People v. Aliwoli, 42 Ill. App. 3d 1014 (1976)

Oct. 6, 1976 · Illinois Appellate Court · No. 56529
42 Ill. App. 3d 1014

THE PEOPLE OF THE STATE OF ILLINOIS, Plaintiff-Appellee, v. JAMALJAH ALIWOLI, Defendant-Appellant.

First District (4th Division)

No. 56529

Opinion filed October 6, 1976.

*1016James R. Streicker and Rebecca Davidson, both of State Appellate Defender’s Office, of Chicago, for appellant.

Bernard Carey, State’s Attorney, of Chicago (Laurence J. Bolon and David A. Novoselsky, Assistant State’s Attorneys, and Scott Mayer, law student, of counsel), for the People.


delivered the opinion of the court:

The defendant, Jamaljah Aliwoli, was charged by indictment with three counts of attempt murder and two counts of aggravated battery. Following the defendant (1) entering a plea of not guilty at his arraignment and (2) seeking and obtaining certain pre-trial discovery information, the cause proceeded to a jury trial. Subsequent to hearing the evidence proffered by both sides, the jury found the defendant guilty of two counts of attempt murder, two counts of aggravated assault,1 and two counts of aggravated battery.

In seeking a reversal of his convictions, the defendant contends that he was denied a fair trial when the trial court refused to permit (1) a psychiatrist to testify in his behalf; (2) his own testimony that he had previously been the victim of a robbery; and (3) a courtroom demonstration evincing how he had been wounded. Moreover, in a supplemental brief, the defendant maintains that the trial court erred in imposing a judgment of conviction for two acts of aggravated battery and for both aggravated assault and attempt murder where both offenses respectively arose from a single act. He also asserts that his sentence of 5 to 10 years for aggravated battery does not comply with the Unified Code of Corrections (Ill. Rev. Stat. 1973, ch. 38, par. 1001 — 1—1 et seq.) and accordingly must be reduced.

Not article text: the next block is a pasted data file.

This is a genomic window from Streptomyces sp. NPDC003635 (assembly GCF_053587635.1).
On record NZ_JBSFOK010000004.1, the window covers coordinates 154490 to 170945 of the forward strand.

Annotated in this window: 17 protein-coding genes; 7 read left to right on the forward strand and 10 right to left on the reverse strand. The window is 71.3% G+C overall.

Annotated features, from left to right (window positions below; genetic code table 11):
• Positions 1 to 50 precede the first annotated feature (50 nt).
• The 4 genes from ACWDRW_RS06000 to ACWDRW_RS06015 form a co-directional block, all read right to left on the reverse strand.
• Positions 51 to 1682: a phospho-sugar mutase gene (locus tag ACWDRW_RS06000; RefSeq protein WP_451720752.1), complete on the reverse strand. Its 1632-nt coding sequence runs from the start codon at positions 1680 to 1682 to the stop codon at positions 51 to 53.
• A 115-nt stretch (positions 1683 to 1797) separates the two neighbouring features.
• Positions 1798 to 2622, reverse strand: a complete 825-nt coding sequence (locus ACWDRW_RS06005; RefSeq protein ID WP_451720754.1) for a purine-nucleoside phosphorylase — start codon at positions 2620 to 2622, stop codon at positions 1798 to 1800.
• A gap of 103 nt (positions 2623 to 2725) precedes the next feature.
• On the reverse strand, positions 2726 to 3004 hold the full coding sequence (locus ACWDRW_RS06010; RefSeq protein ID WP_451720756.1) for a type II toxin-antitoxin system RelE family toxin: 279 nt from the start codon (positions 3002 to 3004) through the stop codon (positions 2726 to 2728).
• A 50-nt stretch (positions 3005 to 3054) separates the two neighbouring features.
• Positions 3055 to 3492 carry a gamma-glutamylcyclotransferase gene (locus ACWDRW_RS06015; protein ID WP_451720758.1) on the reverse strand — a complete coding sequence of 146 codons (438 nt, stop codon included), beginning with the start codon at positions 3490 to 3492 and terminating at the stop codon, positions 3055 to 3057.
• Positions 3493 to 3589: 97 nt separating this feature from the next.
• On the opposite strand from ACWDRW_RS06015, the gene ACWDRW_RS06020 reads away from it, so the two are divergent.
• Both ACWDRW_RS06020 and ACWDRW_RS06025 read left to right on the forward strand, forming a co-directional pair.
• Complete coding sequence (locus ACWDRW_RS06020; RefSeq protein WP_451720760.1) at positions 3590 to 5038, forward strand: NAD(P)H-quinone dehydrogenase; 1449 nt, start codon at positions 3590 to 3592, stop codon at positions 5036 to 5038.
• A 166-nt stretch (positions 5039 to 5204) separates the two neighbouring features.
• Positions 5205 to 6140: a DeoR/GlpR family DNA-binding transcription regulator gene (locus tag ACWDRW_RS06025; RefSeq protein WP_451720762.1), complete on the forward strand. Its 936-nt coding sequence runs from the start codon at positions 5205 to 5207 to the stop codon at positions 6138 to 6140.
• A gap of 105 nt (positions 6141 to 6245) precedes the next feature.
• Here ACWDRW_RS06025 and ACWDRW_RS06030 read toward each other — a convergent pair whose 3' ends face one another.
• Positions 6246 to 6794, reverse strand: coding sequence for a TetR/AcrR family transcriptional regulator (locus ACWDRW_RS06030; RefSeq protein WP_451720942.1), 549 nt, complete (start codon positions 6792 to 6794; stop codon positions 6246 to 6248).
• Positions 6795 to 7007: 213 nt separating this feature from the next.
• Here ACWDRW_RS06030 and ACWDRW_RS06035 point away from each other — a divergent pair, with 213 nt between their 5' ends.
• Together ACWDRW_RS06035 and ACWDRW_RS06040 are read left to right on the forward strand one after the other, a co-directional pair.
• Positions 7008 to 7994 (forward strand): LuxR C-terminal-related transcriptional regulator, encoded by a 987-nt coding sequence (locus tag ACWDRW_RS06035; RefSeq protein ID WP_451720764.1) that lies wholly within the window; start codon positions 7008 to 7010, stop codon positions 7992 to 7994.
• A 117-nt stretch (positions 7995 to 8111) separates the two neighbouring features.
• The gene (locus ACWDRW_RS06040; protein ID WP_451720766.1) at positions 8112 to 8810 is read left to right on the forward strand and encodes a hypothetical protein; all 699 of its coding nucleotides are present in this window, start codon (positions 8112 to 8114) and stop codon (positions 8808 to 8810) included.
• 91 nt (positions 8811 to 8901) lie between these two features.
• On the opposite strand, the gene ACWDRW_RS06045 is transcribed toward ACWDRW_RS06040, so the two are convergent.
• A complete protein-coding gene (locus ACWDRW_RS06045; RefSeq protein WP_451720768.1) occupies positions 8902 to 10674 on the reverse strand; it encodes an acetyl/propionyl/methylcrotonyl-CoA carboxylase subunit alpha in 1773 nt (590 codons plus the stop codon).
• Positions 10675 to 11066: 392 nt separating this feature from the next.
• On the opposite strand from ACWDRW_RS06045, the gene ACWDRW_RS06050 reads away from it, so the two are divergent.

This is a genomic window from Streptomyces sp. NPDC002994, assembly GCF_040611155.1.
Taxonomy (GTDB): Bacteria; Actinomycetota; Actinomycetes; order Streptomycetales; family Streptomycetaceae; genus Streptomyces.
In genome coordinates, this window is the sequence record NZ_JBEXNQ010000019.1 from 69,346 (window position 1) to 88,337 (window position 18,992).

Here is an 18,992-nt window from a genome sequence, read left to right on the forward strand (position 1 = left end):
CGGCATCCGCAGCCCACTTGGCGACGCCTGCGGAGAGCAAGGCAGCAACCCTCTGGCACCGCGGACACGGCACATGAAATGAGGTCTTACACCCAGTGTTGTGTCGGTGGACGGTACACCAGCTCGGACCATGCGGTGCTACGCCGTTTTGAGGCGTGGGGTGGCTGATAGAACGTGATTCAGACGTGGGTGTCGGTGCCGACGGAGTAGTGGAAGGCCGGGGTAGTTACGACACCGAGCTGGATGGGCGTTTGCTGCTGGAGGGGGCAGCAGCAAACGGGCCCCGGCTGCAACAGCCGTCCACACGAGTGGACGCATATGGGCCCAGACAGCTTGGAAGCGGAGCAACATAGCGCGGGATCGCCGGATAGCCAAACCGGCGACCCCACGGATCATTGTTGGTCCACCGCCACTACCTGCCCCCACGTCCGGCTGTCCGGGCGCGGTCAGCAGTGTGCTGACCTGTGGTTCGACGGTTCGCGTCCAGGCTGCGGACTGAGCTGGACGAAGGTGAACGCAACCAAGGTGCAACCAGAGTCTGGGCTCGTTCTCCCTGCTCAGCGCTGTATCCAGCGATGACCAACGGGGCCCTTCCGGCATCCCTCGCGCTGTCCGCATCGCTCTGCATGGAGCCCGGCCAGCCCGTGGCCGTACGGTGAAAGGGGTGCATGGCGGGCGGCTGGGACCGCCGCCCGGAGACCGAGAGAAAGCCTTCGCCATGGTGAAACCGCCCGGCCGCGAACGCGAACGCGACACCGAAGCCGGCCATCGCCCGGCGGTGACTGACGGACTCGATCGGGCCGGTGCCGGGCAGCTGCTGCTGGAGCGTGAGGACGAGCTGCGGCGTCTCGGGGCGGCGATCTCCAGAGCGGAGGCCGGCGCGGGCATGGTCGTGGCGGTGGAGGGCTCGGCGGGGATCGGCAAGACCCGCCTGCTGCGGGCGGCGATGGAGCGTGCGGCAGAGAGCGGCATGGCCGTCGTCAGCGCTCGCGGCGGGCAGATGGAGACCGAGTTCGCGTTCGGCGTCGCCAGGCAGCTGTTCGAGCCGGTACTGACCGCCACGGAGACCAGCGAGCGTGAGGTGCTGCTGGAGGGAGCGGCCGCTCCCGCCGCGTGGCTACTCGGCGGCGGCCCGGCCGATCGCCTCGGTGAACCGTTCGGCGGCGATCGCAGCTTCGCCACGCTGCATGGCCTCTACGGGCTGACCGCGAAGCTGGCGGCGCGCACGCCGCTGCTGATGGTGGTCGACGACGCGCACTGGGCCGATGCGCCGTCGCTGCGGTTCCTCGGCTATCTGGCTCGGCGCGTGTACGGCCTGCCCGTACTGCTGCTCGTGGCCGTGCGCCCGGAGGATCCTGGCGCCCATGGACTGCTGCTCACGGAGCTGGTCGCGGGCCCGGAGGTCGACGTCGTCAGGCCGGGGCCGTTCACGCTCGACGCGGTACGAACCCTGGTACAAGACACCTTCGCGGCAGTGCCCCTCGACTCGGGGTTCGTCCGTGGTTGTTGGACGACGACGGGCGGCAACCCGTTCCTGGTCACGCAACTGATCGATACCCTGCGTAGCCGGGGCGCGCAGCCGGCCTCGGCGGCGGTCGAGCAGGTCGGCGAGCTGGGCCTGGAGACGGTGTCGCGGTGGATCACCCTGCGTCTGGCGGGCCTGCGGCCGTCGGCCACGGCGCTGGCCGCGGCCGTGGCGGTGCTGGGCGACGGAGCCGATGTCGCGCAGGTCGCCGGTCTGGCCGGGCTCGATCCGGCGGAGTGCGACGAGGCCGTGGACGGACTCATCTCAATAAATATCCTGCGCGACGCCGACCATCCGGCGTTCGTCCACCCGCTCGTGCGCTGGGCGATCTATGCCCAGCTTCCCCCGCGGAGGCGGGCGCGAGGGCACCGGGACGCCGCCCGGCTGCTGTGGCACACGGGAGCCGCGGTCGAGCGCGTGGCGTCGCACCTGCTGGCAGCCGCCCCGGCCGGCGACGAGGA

A review of the record reveals that on August 10,1970, approximately at 1:15 a.m., Lyle Dennis Sullivan, an assistant chief accountant for an oil company, was at the Howard elevated station in Evanston, Illinois. Due *1017to the lateness of the hour, he decided to forego the train ride and instead, take a taxicab to his home located at 1612 West 87th Street in Chicago, Illinois. He then hailed a cab driven by the defendant and, after entering said vehicle, he informed the latter of his destination. When the cab reached his home at about 2:10 a.m., Mr. Sullivan discovered that he did not have enough money to pay the *10.90 fare. What subsequently ensued was subject to conflicting accounts presented at trial.